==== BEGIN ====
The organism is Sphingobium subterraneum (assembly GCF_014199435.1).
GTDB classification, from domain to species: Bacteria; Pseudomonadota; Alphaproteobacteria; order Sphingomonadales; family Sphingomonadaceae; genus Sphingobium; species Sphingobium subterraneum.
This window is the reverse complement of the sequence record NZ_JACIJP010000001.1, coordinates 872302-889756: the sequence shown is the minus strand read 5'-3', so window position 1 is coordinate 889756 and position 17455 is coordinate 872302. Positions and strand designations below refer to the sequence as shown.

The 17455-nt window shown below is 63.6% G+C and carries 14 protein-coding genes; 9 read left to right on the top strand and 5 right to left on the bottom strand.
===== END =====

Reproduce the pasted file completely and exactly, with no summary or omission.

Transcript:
The organism is Sphingobium subterraneum (assembly GCF_014199435.1).
GTDB classification, from domain to species: Bacteria; Pseudomonadota; Alphaproteobacteria; order Sphingomonadales; family Sphingomonadaceae; genus Sphingobium; species Sphingobium subterraneum.
This window is the reverse complement of the sequence record NZ_JACIJP010000001.1, coordinates 872302-889756: the sequence shown is the minus strand read 5'-3', so window position 1 is coordinate 889756 and position 17455 is coordinate 872302. Positions and strand designations below refer to the sequence as shown.

The 17455-nt window shown below is 63.6% G+C and carries 14 protein-coding genes; 9 read left to right on the top strand and 5 right to left on the bottom strand.